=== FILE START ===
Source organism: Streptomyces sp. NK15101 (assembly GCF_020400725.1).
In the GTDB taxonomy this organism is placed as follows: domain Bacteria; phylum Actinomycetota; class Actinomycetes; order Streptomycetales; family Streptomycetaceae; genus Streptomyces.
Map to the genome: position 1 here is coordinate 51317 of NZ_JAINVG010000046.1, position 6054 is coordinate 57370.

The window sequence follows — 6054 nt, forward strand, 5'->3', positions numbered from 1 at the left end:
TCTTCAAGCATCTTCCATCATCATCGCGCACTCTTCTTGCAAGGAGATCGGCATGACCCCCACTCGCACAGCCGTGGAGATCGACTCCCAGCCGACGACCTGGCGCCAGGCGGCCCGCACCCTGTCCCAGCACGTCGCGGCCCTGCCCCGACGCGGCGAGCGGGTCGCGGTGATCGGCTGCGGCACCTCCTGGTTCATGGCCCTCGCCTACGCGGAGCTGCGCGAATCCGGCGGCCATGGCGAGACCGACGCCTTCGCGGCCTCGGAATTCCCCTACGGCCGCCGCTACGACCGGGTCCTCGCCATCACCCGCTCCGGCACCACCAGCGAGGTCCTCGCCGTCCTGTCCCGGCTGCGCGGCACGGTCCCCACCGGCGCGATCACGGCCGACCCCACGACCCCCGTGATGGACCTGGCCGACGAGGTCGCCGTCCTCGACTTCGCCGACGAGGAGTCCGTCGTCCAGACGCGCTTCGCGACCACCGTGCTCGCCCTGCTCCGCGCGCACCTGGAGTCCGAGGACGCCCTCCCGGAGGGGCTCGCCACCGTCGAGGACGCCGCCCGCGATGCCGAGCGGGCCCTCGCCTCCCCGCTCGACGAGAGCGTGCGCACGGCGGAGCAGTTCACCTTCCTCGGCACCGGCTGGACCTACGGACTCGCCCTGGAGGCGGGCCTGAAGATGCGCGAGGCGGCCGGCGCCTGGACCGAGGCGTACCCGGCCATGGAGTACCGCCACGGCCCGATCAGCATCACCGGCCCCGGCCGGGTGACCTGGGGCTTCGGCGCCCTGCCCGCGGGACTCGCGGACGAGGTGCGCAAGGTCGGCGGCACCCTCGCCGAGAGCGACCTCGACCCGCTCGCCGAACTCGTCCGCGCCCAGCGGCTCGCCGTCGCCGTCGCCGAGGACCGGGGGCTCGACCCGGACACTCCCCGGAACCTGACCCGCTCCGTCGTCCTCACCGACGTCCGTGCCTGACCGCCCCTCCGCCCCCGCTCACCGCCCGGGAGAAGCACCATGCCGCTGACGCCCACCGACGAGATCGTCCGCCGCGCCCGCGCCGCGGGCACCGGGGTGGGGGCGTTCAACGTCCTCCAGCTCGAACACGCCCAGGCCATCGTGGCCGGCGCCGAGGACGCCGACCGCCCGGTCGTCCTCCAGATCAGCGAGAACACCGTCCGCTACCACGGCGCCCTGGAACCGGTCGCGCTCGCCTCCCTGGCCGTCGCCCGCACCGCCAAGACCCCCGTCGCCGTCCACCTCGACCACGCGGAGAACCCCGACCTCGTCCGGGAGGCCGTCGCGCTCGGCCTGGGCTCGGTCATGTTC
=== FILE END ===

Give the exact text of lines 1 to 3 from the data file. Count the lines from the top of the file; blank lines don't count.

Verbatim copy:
Source organism: Streptomyces sp. NK15101 (assembly GCF_020400725.1).
In the GTDB taxonomy this organism is placed as follows: domain Bacteria; phylum Actinomycetota; class Actinomycetes; order Streptomycetales; family Streptomycetaceae; genus Streptomyces.
Map to the genome: position 1 here is coordinate 51317 of NZ_JAINVG010000046.1, position 6054 is coordinate 57370.